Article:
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June 2015
Vol. 01, Issue 02
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ISSN: 2274-0422
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MorphoMuseuM Vol. 01, Issue 02:June 2015

Table of contents


  Type specimen
Holotype specimen of Donrussellia magna, an adapiform primate from the early Eocene (MP7) of Southern France
Anusha Ramdarshan, Marc Godinot, Samuel Bédécarrats and Rodolphe Tabuce
Keywords: Adapiformes; Early Eocene; Holotype; Primates; Southern France

doi: 10.18563/m3.1.2.e2

  Abstract

    This project presents a µCT dataset and an associated 3D surface model of the holotype of Donrussellia magna (UM PAT 17; Primates, Adapiformes). UM PAT17 is the only known specimen for the species and consists of a well-preserved left lower jaw with p4-m3. It documents one of the oldest European primates, eventually dated near the Paleocene Eocene Thermal Maximum. 

  Specimens

    Donrussellia magna UM PAT 17 View specimen

    M3#17_UM PAT 17

    3D surface file model of UM PAT 17 (type specimen of Donrussellia magna), which is a well preserved left lower jaw with p4-m3. The teeth (and roots) were manually segmented.

    Type: "3D_surfaces"

    3D view: doi: 10.18563/m3.sf17  




    Download 3D data

    M3#18_UM PAT 17

    CT Scan Data of Donrussellia magna UM PAT 17. Voxel size (in µm): 36µm (isotropic voxels). Dimensions in x,y,z : 594 pixels, 294 pixels, 1038 pixels. Image type : 8-bit voxels. Image format : raw data format (no header).

    Type: "3D_CT"

    doi: 10.18563/m3.sf18  




    Download CT data


 
  M3 article infos

PDF
  Anatomy atlas
The petrosal bone of Prodremotherium sp. (Artiodactyla, Ruminantia).
Alexandre Assemat and Nicolas Brualla
Keywords: Late Oligocene; MP 26; MP 28; periotic bone; ruminant

doi: 10.18563/m3.1.2.e1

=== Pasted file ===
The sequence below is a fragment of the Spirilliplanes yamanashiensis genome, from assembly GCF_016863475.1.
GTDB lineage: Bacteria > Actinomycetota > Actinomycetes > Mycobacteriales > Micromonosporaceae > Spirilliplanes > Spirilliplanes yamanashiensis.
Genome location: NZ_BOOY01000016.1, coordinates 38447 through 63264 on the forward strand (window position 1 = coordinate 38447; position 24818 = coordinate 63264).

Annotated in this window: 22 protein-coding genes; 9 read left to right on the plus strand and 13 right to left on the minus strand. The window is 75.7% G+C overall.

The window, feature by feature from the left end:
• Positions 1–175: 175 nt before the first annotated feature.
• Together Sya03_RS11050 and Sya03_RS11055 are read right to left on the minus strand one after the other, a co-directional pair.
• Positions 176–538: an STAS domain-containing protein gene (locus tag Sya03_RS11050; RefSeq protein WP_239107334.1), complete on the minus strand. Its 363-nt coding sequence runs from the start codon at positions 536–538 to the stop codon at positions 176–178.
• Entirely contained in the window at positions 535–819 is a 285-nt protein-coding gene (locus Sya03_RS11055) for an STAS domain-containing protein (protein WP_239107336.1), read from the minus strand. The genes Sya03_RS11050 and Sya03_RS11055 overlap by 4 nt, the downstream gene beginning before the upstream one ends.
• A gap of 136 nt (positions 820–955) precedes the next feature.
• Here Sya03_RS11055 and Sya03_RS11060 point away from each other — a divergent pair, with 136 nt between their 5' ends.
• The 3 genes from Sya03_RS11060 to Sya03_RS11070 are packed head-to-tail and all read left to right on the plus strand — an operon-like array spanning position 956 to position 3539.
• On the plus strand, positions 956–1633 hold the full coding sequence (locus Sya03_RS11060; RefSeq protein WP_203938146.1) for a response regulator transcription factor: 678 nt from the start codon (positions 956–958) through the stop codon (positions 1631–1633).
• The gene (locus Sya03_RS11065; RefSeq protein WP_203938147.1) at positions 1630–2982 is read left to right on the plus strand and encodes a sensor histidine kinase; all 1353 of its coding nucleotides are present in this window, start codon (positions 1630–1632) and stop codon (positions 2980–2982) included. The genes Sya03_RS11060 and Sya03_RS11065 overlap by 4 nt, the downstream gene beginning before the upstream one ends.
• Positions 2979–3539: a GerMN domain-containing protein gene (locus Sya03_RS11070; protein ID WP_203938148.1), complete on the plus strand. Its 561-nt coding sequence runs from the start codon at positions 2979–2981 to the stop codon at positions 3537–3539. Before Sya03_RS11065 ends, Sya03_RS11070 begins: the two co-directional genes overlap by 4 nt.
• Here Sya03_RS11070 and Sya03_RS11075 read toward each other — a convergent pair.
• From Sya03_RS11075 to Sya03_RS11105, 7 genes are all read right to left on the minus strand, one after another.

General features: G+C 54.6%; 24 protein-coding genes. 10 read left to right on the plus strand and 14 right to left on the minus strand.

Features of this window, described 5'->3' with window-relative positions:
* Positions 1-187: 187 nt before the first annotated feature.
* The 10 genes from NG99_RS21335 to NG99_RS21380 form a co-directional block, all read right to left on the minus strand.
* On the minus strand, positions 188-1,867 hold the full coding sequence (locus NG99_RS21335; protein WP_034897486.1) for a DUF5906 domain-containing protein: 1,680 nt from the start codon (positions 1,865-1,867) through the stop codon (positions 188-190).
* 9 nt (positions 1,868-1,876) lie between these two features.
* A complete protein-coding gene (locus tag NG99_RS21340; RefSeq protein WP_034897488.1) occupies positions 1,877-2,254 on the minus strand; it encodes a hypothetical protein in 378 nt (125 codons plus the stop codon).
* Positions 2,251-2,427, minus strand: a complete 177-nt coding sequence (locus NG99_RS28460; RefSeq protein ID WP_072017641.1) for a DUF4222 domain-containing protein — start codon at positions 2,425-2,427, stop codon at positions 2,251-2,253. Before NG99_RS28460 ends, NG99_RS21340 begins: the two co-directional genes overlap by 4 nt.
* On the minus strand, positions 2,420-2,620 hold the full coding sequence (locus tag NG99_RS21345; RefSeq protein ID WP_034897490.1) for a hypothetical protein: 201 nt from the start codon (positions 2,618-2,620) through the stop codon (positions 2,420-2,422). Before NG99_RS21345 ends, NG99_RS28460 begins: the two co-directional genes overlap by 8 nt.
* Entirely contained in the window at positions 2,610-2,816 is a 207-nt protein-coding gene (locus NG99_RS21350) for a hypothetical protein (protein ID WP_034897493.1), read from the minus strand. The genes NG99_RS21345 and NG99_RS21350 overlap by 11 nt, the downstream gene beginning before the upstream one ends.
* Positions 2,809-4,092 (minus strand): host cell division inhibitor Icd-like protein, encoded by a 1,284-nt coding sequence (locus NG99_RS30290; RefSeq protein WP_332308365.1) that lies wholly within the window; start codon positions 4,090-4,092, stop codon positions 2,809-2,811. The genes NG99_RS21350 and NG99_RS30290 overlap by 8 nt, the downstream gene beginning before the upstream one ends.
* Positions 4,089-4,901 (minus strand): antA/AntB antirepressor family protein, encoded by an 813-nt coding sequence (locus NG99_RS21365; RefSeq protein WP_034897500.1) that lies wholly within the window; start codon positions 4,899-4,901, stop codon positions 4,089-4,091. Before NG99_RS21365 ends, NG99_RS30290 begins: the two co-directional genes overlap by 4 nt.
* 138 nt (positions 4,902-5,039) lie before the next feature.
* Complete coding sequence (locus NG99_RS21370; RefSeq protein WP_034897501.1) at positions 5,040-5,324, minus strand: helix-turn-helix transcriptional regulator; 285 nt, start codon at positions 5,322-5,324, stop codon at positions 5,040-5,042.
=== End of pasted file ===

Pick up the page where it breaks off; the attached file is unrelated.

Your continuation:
Abstract

    This project presents the 3D models of two isolated petrosals from the Oligocene locality of Pech de Fraysse (Quercy, France) here attributed to the genus Prodremotherium Filhol, 1877. Our aim is to describe the petrosal morphology of this Oligocene “early ruminant” as only few data are available in the literature for Oligocene taxa. 

  Specimens
 
  M3 article infos

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  3D datasets
3D model related to the publication: Small suids (Mammalia, Artiodactyla) from the late Early Miocene of Turkey and a short overview of Early Miocene small suoids in the Old World.
Maëva Orliac, Levent Karadenizli, Pierre-Olivier Antoine and Sevket Sen
Keywords: Ça nkiri-Çorum Basin; Central An atolia; Hyotheriinae; new species; Suidae

doi: 10.18563/m3.1.2.e4

  Abstract

    This contribution contains the 3D models described and figured in the following publication: Orliac M.J., Karadenizli L., Antoine P.-O., Sen S. 2015. Small suids (Mammalia, Artiodactyla) from the late Early Miocene of Turkey and a short overview of Early Miocene small suoids in the Old World. Paleontologia electronica 18(2): 18.2.30A: 1-48 

  Specimens
 
  See original publication
  M3 article infos

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3D model related to the publication: The inner ear of Megatherium and the evolution of the vestibular system in sloths.
Guillaume Billet, Damien Germain, Irina Ruf, Christian de Muizon and Lionel Hautier
Keywords: bony labyrinth; inner ear; Megatherium; Sloth

doi: 10.18563/m3.1.2.e3

  Abstract

    This contribution contains the 3D model described and figured in the following publication: Billet G., Germain D., Ruf I., Muizon C. de, Hautier L. 2013. The inner ear of Megatherium and the evolution of the vestibular system in sloths. Journal of Anatomy 123:557-567, DOI: 10.1111/joa.12114

  Specimens

    Megatherium americanum MNHN.F.PAM276 View specimen

    M3#14_MNHN.F.PAM276

    This model corresponds to a virtually reconstructed bony labyrinth of the right inner ear of the skull MNHN-F-PAM 276, attributed to the extinct giant ground sloth Megatherium americanum. The fossil comes from Pleistocene deposits at Rio Salado (Prov. Buenos Aires, Argentina). The bony labyrinth of Megatherium shows semicircular canals that are proportionally much larger than in the modern two-toed and three-toed sloths. The cochlea in Megatherium shows 2.5 turns, which is a rather high value within Xenarthra. Overall, the shape of the bony labyrinth of Megatherium resembles more that of extant armadillos than that of its extant sloth relatives.

    Type: "3D_surfaces"

    3D view: doi: 10.18563/m3.sf14  




    Download 3D data


 
  See original publication
  M3 article infos

PDF